Monday, March 15, 2010

The Guilt of Silence

"Though no one transcribed the speech, Dickinson's [John Dickinson] extensive notes would survive. He knew how unpopular he had become, Dickinson began. He knew that by standing firm, as a matter of principle, he was almost certainly ending his career. 'My conduct this day, I expect, will give the finishing blow to my once great...and now too diminished popularity...But thinking as I do on the subject of debate, silence would be guilt.'"
David McCullough, John Adams (New York: Simon & Schuster, 2001), 126.
John Dickinson chose the unpopular route in the Continental Congressional debate. With strong support from nearly everyone - including the people they represented - the delegates were pushing full steam towards declaring their independence. Dickinson firmly believed that they should take a different route - and stood by his conviction. In the face of what appeared to be certain political death, he chose to speak for what he believed in. Silence, or not speaking up on his beliefs, was guilt. The death of his career was worth the ability to speak his mind.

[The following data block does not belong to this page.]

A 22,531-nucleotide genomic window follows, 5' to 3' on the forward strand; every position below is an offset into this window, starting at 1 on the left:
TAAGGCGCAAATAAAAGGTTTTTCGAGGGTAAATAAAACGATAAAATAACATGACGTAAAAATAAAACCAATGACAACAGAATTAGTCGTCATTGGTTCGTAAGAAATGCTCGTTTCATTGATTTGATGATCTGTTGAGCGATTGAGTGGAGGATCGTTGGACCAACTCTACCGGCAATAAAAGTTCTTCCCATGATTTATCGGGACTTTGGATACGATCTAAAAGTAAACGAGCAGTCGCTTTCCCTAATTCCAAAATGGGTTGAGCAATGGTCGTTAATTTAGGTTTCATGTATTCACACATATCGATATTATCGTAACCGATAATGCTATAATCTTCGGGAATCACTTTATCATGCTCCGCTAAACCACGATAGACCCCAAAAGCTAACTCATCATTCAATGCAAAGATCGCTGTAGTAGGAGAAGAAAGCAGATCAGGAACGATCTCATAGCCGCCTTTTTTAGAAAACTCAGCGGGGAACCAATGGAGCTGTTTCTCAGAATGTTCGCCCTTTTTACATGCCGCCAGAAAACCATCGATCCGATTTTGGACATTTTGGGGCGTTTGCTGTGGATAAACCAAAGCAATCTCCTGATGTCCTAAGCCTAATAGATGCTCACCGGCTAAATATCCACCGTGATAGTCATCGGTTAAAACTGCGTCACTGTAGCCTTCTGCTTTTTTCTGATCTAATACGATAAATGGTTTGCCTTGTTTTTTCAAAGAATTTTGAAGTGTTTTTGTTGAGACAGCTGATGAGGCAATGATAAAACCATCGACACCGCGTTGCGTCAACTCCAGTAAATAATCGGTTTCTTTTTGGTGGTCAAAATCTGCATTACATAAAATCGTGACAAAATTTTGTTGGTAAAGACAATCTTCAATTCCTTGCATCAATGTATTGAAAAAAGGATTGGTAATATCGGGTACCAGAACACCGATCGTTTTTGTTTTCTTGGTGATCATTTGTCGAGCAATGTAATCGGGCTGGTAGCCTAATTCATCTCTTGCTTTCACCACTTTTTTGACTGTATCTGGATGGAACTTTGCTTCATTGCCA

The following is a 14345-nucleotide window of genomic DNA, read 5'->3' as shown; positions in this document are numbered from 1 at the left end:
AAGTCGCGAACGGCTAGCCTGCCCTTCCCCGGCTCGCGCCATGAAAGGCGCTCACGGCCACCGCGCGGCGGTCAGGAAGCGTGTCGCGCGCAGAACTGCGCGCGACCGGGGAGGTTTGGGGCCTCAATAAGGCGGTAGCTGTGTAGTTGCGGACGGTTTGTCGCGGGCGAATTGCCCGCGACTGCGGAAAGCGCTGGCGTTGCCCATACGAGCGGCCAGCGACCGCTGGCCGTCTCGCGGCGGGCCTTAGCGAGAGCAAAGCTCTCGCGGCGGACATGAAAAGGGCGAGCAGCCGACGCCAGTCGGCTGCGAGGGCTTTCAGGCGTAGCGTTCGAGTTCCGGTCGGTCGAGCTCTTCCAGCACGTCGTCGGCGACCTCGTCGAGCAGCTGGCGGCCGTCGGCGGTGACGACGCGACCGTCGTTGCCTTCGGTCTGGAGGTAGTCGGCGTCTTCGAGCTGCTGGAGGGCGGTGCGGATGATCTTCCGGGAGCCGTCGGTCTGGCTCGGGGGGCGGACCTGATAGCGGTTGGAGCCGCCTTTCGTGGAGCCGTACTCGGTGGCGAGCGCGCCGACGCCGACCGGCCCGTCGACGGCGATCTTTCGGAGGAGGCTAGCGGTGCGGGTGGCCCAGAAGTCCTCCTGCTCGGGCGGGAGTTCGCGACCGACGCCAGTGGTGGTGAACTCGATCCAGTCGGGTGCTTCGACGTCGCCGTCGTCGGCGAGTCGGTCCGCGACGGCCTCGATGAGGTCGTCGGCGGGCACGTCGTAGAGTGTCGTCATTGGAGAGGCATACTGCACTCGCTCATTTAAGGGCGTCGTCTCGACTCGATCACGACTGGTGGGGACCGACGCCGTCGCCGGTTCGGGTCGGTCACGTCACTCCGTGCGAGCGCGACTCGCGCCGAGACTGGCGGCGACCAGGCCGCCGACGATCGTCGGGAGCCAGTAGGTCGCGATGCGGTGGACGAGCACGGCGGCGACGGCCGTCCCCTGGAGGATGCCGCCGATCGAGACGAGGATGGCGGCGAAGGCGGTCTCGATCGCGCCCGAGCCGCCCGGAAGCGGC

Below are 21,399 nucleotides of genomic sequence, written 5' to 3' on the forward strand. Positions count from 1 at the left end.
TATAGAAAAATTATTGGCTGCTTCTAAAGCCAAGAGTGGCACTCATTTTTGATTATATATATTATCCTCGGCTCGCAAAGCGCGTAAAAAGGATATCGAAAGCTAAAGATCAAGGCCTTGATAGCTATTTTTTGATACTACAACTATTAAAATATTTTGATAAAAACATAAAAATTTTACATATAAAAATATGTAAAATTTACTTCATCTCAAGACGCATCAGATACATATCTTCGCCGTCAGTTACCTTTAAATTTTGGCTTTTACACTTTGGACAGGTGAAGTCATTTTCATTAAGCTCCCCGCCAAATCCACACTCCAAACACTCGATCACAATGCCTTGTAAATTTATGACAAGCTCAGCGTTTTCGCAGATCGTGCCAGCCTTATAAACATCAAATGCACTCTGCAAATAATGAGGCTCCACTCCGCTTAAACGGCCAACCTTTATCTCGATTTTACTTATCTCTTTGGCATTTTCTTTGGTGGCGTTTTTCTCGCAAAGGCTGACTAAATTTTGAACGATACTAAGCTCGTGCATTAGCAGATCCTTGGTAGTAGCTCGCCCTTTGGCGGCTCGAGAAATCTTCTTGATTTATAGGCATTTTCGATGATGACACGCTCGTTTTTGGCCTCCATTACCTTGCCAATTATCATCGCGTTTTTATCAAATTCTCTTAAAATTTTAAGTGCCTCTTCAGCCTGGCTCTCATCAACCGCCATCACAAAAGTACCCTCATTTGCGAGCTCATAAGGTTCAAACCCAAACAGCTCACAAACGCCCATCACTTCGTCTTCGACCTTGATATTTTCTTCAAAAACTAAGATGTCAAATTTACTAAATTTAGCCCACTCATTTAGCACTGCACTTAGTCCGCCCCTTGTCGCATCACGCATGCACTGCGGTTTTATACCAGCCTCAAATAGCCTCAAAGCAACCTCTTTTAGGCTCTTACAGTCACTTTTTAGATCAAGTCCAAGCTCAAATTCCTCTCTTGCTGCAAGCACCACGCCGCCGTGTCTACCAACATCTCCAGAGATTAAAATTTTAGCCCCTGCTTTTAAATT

This is a difficult principle to learn. How often do we choose to remain silent and not express our will or beliefs simply to save face? How firm are we in our beliefs...willing to risk our jobs, careers, and public standing? Despite the unpopularity of his stance, Dickinson was well remembered for taking it and speaking well on what he believed in. The fallout would have been far worse had he simply stayed silent. As we proceed forward we must stand firmly in our convictions and trust that even if history proves us wrong - we will at least avoid the guilt of not speaking up at all.


Anonymous said...

Good dispatch and this enter helped me alot in my college assignement. Gratefulness you as your information.

Anonymous said...

Sorry for my bad english. Thank you so much for your good post. Your post helped me in my college assignment, If you can provide me more details please email me.